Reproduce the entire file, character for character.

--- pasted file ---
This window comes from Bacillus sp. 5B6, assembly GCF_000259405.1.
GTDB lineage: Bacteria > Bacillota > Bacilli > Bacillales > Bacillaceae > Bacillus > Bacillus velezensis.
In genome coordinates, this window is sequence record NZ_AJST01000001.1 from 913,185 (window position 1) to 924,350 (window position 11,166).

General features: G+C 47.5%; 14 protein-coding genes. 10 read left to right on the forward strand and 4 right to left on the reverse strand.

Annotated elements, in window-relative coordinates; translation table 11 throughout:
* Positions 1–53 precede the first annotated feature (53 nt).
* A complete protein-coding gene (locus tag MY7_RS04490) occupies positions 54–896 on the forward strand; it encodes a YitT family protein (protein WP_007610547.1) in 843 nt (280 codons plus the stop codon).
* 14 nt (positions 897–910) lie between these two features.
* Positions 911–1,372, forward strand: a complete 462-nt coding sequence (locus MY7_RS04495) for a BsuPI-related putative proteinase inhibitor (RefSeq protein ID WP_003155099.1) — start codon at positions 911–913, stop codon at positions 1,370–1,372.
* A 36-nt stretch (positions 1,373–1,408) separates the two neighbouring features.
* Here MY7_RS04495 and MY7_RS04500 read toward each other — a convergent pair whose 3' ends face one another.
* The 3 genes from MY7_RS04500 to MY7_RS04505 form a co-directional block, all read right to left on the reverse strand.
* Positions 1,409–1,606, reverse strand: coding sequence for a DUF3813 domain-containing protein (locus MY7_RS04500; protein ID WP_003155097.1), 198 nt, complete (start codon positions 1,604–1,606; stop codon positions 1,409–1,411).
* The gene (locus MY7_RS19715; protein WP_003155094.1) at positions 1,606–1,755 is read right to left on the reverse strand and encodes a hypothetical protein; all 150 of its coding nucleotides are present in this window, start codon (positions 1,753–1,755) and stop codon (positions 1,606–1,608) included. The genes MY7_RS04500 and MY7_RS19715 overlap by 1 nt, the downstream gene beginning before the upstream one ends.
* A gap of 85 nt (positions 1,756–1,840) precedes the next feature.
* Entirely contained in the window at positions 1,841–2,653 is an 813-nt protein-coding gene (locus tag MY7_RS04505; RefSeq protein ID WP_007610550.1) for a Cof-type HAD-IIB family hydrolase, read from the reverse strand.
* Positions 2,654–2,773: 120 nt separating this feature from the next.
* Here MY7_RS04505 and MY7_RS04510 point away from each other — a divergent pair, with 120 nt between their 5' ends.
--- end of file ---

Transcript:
This window comes from Bacillus sp. 5B6, assembly GCF_000259405.1.
GTDB lineage: Bacteria > Bacillota > Bacilli > Bacillales > Bacillaceae > Bacillus > Bacillus velezensis.
In genome coordinates, this window is sequence record NZ_AJST01000001.1 from 913,185 (window position 1) to 924,350 (window position 11,166).

General features: G+C 47.5%; 14 protein-coding genes. 10 read left to right on the forward strand and 4 right to left on the reverse strand.

Annotated elements, in window-relative coordinates; translation table 11 throughout:
* Positions 1–53 precede the first annotated feature (53 nt).
* A complete protein-coding gene (locus tag MY7_RS04490) occupies positions 54–896 on the forward strand; it encodes a YitT family protein (protein WP_007610547.1) in 843 nt (280 codons plus the stop codon).
* 14 nt (positions 897–910) lie between these two features.
* Positions 911–1,372, forward strand: a complete 462-nt coding sequence (locus MY7_RS04495) for a BsuPI-related putative proteinase inhibitor (RefSeq protein ID WP_003155099.1) — start codon at positions 911–913, stop codon at positions 1,370–1,372.
* A 36-nt stretch (positions 1,373–1,408) separates the two neighbouring features.
* Here MY7_RS04495 and MY7_RS04500 read toward each other — a convergent pair whose 3' ends face one another.
* The 3 genes from MY7_RS04500 to MY7_RS04505 form a co-directional block, all read right to left on the reverse strand.
* Positions 1,409–1,606, reverse strand: coding sequence for a DUF3813 domain-containing protein (locus MY7_RS04500; protein ID WP_003155097.1), 198 nt, complete (start codon positions 1,604–1,606; stop codon positions 1,409–1,411).
* The gene (locus MY7_RS19715; protein WP_003155094.1) at positions 1,606–1,755 is read right to left on the reverse strand and encodes a hypothetical protein; all 150 of its coding nucleotides are present in this window, start codon (positions 1,753–1,755) and stop codon (positions 1,606–1,608) included. The genes MY7_RS04500 and MY7_RS19715 overlap by 1 nt, the downstream gene beginning before the upstream one ends.
* A gap of 85 nt (positions 1,756–1,840) precedes the next feature.
* Entirely contained in the window at positions 1,841–2,653 is an 813-nt protein-coding gene (locus tag MY7_RS04505; RefSeq protein ID WP_007610550.1) for a Cof-type HAD-IIB family hydrolase, read from the reverse strand.
* Positions 2,654–2,773: 120 nt separating this feature from the next.
* Here MY7_RS04505 and MY7_RS04510 point away from each other — a divergent pair, with 120 nt between their 5' ends.